O Carrefour, multinacional francesa de supermercados com operações em mais de 30 países, foi multada em €3 milhões (quase RS$ 20 milhões) por múltiplas violações do Regulamento Geral sobre a Proteção de Dados (GDPR). Informações são da Infosecurity Magazine.
De acordo com o portal, a multa foi aplicada pela Comissão Nacional de Computação e Liberdade (CNIL), uma das principais organizações reguladoras do GDPR na Europa. Além da rede mundial de supermercados, o Banco Carrefour, conhecido por Carrefour Soluções Financeiras no Brasil, também foi multado pelo órgão, em € 800 mil (mais de RS$ 5 milhões).
How did H&M’s internal data collection processes land it with the second largest fine in data breach history?
The key takeaway
Despite the catastrophic financial impact of COVID-19, the Hamburg State Commissioner for Data Protection and Freedom of Information (HmbBfDI) showed no signs of leniency in issuing H&M with the second largest fine ever to be handed to a single company for breach of the GDPR.
The HmbBfDI announced on 1 October 2020 that it had fined the German subsidiary of fashion retailer H&M €35.3 million for the unlawful monitoring of employees in its centrally operated service centre in Nuremberg. On the same day, H&M announced it was to close 250 of its stores globally.
The decision in Orange România SA v Autoritatea Naţională de Supraveghere a Prelucrării Datelor cu Caracter Personal doesn’t particuarly break new ground, but rather reinforces what we already know about consent to data processing in the EU, namely:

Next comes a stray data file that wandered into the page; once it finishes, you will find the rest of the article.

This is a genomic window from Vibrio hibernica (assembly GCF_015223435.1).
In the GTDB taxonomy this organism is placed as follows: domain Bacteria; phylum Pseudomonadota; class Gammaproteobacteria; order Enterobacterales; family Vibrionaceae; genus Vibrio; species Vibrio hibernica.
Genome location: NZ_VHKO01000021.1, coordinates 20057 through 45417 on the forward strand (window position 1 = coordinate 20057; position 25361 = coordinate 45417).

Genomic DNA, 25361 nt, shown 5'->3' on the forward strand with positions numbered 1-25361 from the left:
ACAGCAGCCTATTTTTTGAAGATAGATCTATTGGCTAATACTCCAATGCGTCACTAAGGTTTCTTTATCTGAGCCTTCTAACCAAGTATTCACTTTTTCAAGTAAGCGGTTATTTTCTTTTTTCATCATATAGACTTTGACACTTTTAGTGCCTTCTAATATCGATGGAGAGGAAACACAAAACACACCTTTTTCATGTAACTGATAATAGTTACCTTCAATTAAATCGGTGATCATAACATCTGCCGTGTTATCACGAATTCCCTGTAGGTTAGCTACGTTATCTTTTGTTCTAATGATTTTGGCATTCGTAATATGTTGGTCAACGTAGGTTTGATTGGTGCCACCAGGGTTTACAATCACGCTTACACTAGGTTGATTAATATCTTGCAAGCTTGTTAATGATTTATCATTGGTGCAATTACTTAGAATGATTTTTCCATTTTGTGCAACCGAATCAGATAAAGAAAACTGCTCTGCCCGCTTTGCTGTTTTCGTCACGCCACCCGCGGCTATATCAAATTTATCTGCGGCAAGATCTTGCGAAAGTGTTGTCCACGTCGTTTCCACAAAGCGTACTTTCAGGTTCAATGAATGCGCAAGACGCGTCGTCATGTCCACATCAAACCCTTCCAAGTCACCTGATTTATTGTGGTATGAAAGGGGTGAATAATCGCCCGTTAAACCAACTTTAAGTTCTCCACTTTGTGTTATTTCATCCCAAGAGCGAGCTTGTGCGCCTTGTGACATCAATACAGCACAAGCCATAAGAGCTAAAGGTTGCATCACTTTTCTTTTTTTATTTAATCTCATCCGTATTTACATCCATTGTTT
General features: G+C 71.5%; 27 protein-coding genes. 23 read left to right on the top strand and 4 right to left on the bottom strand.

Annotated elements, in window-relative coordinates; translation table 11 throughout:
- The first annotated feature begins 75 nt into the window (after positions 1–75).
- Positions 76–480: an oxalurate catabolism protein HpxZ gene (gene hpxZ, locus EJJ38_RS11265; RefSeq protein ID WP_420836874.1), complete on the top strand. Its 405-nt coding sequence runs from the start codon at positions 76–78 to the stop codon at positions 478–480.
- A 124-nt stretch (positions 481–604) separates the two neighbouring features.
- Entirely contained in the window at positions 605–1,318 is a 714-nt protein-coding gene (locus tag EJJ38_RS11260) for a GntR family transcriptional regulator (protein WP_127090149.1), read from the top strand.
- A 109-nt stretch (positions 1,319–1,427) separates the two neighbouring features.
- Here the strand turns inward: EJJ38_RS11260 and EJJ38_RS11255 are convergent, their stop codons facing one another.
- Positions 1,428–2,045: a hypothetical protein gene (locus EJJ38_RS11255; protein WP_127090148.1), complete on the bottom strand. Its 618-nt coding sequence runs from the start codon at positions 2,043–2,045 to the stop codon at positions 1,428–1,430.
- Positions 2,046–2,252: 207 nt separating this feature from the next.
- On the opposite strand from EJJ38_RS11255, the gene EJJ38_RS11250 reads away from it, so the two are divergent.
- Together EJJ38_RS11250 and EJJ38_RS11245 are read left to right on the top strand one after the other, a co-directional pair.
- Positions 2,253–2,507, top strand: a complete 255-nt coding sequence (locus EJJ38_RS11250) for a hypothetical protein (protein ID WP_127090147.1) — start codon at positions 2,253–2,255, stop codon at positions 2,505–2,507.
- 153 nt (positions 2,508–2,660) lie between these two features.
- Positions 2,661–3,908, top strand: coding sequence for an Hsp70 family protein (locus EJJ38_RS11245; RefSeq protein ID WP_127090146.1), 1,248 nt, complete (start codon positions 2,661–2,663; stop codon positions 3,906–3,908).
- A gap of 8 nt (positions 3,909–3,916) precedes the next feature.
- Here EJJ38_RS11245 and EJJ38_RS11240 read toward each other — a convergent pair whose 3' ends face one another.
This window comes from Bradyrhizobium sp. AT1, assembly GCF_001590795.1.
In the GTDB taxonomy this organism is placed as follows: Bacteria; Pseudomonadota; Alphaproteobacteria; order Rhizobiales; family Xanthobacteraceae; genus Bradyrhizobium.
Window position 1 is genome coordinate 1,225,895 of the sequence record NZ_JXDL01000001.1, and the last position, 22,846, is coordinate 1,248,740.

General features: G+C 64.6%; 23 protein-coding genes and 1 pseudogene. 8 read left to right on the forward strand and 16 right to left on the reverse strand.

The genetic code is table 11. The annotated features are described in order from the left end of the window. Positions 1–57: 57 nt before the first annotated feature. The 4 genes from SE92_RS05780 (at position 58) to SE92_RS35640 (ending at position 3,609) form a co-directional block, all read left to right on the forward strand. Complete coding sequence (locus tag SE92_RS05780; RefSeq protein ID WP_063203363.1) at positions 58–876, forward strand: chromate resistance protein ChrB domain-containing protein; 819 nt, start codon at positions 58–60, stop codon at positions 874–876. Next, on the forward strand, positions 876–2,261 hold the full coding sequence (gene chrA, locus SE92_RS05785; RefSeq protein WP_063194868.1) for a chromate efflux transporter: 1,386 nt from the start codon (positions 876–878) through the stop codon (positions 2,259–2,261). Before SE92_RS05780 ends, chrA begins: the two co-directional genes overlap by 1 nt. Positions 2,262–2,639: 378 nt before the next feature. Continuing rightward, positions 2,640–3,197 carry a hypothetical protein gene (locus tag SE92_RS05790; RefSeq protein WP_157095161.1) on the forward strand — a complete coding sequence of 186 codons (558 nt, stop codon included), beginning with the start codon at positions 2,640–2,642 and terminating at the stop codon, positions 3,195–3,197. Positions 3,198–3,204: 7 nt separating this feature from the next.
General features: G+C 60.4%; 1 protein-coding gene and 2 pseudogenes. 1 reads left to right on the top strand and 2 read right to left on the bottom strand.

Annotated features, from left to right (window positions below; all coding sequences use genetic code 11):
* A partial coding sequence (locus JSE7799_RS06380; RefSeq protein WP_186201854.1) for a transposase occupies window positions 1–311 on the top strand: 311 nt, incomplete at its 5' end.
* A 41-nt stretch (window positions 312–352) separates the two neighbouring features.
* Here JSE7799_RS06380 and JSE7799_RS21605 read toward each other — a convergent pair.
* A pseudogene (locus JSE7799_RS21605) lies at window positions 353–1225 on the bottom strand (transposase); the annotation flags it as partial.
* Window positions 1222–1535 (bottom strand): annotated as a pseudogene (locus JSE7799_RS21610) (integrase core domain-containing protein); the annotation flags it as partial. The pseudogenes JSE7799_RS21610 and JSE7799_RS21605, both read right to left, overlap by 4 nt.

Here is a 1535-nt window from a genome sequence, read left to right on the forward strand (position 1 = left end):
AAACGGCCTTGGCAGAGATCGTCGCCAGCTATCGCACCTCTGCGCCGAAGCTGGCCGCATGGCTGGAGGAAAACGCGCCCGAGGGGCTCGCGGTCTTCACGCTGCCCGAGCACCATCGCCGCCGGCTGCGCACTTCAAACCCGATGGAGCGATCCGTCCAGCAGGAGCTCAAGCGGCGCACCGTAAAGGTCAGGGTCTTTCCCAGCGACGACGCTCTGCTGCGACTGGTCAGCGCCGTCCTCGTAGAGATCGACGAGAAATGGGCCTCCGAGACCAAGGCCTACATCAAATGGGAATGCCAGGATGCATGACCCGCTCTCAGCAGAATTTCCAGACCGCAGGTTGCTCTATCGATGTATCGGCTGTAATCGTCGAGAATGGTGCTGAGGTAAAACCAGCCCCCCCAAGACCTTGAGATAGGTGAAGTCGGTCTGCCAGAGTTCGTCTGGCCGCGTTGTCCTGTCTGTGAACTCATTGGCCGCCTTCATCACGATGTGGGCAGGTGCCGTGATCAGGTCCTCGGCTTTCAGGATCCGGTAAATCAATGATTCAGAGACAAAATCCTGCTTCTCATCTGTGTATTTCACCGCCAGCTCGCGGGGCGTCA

- That it must be freely given, specific, informed and unambiguous; and
- Silence, inactivity or pre-ticked boxes don’t meet this standard.
Nowadays, researchers hunt for the right vaccine for protection against the virus and/or and medication for the effective treatment of coronavirus patients. That means a lot of scientific research. And that often leads to questions about the protection of personal data. To what extent can health data be used for these purposes and how does one ensure that – even in times of crisis – the requirements of the General Data Protection Regulation (“GDPR”) are met?
During the COVID-19 pandemic, data privacy – and, in particular, employee data privacy – has been at the forefront of employers’ minds. In the last six months, employers across the globe have been required to give careful thought to a whole host of potential issues, from contact tracing apps to temperature and other health checks in the workplace, as well as processing an increasing volume of health data of its staff. Whilst not COVID-19 related, a recent decision from the Hamburg Commissioner for Data Protection and Freedom of Information in Germany (the “Commissioner”) is an important reminder of the very significant financial and reputational sanctions an employer may face if it does not take appropriately collect, retain and protect employee personal data in line with GDPR.
H&M was hit earlier this month with the second-largest fine under the GDPR to date after a series of data protection failings relating to its employment practices at its Nuremberg service centre were investigated by the State Data Protection Commissioner in Hamburg.
In November 2018, a data security vulnerability in the systems of Vastaamo Oy (“Vastaamo”), a major provider of psychotherapy services in Finland, led to the names, personal identity numbers, and patient records of at least 40.000 patients being stolen by an unknown hacker.